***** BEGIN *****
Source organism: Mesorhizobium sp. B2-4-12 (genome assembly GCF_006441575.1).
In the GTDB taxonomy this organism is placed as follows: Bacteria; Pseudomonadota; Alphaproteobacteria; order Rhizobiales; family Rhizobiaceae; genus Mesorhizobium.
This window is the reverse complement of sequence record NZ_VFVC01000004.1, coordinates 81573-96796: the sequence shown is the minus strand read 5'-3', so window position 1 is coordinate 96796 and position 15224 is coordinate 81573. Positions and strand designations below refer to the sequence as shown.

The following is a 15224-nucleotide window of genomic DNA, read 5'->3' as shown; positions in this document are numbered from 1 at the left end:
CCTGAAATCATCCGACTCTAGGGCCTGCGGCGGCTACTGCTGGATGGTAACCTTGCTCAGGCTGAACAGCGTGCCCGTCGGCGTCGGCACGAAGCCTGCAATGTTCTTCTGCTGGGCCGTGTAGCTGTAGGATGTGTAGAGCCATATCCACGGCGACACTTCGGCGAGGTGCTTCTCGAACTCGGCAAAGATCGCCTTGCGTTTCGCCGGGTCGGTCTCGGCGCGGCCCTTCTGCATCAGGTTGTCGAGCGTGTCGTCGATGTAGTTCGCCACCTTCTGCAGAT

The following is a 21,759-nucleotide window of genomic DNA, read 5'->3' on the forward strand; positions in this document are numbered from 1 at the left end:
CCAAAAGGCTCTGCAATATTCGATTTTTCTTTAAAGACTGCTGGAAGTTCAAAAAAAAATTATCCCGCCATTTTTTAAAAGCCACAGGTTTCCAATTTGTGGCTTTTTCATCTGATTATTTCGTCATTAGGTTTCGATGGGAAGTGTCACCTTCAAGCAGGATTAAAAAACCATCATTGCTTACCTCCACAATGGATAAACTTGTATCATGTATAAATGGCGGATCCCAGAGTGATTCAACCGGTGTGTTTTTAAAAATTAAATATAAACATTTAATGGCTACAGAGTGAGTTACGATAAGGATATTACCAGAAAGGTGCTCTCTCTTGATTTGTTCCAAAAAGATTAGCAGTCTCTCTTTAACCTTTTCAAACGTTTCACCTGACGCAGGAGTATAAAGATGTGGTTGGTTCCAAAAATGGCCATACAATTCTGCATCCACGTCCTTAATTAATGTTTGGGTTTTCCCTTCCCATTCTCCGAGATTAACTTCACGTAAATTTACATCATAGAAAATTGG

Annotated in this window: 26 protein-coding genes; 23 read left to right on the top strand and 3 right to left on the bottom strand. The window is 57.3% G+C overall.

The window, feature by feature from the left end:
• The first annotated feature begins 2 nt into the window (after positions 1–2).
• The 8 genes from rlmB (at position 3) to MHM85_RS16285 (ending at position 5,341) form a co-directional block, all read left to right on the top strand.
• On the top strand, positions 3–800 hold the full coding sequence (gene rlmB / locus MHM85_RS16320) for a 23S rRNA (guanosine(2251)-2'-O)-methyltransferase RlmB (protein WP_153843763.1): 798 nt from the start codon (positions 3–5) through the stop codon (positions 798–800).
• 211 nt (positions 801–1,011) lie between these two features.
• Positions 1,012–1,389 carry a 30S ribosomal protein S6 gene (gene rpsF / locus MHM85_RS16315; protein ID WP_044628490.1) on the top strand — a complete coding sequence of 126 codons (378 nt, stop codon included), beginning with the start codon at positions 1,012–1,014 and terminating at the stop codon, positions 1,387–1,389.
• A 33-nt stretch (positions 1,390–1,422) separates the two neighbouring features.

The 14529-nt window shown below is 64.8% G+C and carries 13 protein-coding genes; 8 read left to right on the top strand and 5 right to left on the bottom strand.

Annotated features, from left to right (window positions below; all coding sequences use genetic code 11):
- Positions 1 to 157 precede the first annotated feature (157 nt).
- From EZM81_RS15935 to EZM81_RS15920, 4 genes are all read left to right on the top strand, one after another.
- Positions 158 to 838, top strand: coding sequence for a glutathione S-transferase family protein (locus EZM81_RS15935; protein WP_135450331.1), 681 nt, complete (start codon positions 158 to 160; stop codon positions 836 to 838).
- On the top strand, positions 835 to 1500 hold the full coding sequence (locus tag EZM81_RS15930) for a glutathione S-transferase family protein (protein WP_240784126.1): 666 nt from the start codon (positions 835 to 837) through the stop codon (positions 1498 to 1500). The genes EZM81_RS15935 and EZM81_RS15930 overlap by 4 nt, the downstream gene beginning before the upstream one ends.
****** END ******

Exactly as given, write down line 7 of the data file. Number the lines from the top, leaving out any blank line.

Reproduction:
CCAAAAGGCTCTGCAATATTCGATTTTTCTTTAAAGACTGCTGGAAGTTCAAAAAAAAATTATCCCGCCATTTTTTAAAAGCCACAGGTTTCCAATTTGTGGCTTTTTCATCTGATTATTTCGTCATTAGGTTTCGATGGGAAGTGTCACCTTCAAGCAGGATTAAAAAACCATCATTGCTTACCTCCACAATGGATAAACTTGTATCATGTATAAATGGCGGATCCCAGAGTGATTCAACCGGTGTGTTTTTAAAAATTAAATATAAACATTTAATGGCTACAGAGTGAGTTACGATAAGGATATTACCAGAAAGGTGCTCTCTCTTGATTTGTTCCAAAAAGATTAGCAGTCTCTCTTTAACCTTTTCAAACGTTTCACCTGACGCAGGAGTATAAAGATGTGGTTGGTTCCAAAAATGGCCATACAATTCTGCATCCACGTCCTTAATTAATGTTTGGGTTTTCCCTTCCCATTCTCCGAGATTAACTTCACGTAAATTTACATCATAGAAAATTGG